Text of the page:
Iowa agents hoped to change betting laws with college gambling investigation, emails show

State investigators used a probe into betting amongst Iowa college athletes to advance their ambitions for a unit policing sports activities wagering, attorneys for the gamers alleged Thursday.

In an announcement, attorneys Matt Boles and Van Plumb launched excerpts from a sequence of inner Iowa Division of Criminal Investigation emails that exposed agents’ hopes that politicians would push for stricter sports activities betting laws within the wake of the investigation. Another e-mail excerpt confirmed that another agents have been frightened that the investigation into betting amongst University of Iowa and Iowa State University athletes was unlawful.

“The investigation seems to have been started to justify the formation of a new unit within the DCI,” Boles and Plumb mentioned within the assertion, alluding to a small crew that started investigating on-line sports activities betting in 2021.

The attorneys’ assertion follows an April 26 lawsuit they filed in opposition to the state, the DCI, the Iowa Department of Public Safety and several other regulation enforcement officers. Representing 26 present and former college athletes, the attorneys allege that investigators violated their purchasers’ civil rights through the use of software program to verify whether or not individuals betting apps have been getting used inside college athletics buildings.

A DCI spokesperson didn’t instantly return an e-mail in search of remark Thursday night. Nor did a spokesperson for Iowa Attorney General Brenna Bird, whose workplaces is defending the state officers within the lawsuit.

Iowa DCI agents believed case may lead to new laws

DCI Special Agent Brian Sanger started the investigation in December 2022, quickly after he and different members of the sports activities wagering unit acquired coaching on how to examine potential sport betting fraud with software program from GeoComply. The Canadian firm contracts with on-line sportsbooks to observe the places of registered betters for compliance with state laws.

More: ‘Fox watching the henhouse’: Is Iowa’s sports betting law too weak to prevent abuse?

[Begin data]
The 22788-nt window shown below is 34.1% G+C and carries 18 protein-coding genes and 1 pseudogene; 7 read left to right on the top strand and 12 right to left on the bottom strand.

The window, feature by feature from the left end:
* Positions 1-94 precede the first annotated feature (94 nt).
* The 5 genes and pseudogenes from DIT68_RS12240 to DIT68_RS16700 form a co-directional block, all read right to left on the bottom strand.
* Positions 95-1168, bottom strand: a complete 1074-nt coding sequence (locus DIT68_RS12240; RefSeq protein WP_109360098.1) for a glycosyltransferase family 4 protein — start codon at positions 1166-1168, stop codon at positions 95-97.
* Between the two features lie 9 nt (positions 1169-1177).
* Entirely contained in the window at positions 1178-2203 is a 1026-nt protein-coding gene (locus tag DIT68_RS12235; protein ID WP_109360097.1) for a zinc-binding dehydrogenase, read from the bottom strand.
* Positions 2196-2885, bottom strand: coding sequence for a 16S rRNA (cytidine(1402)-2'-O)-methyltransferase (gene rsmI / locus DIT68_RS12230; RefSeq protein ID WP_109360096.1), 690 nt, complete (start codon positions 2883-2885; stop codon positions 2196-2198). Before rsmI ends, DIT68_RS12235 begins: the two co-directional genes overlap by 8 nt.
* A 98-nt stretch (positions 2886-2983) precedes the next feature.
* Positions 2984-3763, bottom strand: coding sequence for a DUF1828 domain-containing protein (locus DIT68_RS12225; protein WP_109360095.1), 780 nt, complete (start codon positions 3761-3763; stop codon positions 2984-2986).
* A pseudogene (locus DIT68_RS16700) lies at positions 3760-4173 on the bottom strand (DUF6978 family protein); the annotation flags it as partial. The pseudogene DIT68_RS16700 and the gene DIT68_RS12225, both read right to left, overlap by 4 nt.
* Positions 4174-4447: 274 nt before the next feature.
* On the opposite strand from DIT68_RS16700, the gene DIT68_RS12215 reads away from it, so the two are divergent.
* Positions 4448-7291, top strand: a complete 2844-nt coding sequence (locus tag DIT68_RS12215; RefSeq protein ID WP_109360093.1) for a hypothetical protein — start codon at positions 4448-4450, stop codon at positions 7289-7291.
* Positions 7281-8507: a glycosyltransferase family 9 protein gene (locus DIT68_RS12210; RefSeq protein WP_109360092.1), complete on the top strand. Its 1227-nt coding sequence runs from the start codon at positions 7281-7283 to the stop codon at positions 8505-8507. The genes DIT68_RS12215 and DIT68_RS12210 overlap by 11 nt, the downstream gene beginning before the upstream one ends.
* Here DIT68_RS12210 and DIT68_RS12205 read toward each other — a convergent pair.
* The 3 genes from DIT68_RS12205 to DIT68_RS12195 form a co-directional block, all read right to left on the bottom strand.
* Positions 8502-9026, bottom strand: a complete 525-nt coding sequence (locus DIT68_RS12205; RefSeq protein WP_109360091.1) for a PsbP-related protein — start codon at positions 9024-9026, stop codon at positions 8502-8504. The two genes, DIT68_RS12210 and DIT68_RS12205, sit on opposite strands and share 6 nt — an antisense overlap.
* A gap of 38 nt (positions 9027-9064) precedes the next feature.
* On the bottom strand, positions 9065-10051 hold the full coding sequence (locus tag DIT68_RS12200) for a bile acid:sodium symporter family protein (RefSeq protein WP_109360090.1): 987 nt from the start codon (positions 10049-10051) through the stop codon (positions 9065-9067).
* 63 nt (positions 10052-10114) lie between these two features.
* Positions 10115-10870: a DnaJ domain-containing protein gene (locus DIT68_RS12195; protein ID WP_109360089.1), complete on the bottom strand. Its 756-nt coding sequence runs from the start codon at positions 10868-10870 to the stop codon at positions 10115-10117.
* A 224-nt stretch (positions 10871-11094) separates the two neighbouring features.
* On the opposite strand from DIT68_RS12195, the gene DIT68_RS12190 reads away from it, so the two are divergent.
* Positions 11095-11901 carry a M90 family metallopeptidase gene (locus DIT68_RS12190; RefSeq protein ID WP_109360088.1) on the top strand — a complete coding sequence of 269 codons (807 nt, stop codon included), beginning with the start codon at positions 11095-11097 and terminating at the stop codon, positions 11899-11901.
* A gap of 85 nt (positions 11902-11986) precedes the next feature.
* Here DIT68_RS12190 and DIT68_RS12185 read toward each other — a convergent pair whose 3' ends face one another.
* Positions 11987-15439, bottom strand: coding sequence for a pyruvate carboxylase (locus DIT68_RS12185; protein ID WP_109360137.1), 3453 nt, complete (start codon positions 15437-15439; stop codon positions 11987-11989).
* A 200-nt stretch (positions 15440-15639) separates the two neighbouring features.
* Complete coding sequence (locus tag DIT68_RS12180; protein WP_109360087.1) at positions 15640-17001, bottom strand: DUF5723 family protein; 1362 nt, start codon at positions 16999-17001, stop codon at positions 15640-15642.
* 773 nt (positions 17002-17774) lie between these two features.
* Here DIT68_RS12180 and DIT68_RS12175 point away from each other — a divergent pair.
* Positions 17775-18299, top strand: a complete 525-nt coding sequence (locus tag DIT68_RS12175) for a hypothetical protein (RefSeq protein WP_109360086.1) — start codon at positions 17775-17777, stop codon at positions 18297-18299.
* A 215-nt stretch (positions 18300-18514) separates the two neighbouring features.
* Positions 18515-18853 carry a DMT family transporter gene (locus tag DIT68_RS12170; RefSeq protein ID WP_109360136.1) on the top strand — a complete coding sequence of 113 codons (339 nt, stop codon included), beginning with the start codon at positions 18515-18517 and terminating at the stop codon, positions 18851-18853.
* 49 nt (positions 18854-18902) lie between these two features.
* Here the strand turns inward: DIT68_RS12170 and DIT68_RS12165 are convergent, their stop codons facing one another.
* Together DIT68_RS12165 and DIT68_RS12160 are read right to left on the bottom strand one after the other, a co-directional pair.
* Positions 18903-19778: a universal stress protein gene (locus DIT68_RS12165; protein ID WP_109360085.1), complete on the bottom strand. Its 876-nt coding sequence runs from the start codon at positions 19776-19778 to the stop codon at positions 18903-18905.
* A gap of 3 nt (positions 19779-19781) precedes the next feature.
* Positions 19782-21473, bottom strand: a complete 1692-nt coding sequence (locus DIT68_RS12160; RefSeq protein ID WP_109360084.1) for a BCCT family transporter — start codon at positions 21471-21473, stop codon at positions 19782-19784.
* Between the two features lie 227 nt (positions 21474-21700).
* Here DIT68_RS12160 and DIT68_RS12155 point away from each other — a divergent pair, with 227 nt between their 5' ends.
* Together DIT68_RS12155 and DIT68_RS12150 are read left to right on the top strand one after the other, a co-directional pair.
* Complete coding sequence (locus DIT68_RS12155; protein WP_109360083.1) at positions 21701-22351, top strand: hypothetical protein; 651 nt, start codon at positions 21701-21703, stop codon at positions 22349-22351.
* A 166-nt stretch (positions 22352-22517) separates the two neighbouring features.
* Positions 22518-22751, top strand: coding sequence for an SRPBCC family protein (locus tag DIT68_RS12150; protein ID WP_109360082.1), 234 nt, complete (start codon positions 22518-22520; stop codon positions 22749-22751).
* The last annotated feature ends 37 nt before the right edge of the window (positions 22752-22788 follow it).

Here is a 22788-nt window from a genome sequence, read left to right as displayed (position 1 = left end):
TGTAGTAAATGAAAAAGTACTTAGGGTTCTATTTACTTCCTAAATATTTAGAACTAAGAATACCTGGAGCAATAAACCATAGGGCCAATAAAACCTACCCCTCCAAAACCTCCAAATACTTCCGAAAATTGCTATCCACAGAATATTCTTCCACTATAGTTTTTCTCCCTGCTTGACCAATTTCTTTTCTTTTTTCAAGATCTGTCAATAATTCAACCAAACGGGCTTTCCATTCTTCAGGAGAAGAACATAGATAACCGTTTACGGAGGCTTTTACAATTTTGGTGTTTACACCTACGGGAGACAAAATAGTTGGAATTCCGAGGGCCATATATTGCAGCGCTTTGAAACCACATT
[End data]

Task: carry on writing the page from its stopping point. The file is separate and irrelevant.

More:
According to inner emails beforehand revealed by the Register, GeoComply officers defined to Sanger how state officers ought to write rules that may enable the corporate to present location knowledge to regulation enforcement with no warrant. After the Iowa Racing and Gaming Commission adopted these instructors and permitted new rules, GeoComply officers educated DCI agents on how to use their software program, referred to as Kibana.

The software program reveals “pins” on a map, revealing the place on-line bettors are inserting wagers. The map is anonymized, which means the software program doesn’t show the identify of the person for every pin.

A slide from a GeoComply presentation shows how its software works to detect online betting app use.A slide from a GeoComply presentation shows how its software works to detect online betting app use.

A slide from a GeoComply presentation reveals how its software program works to detect on-line betting app use.

After a GeoComply worker traveled to Des Moines in late November 2022 to show agents how to use the software program, Sanger discovered betting exercise contained in the Iowa and Iowa State athletic buildings. The DCI subpoenaed sports activities books for the account info behind the pins inside these buildings, revealing that some Iowa and Iowa State athletes underneath age of 21 place bets illegally or used accounts registered to dad and mom or buddies.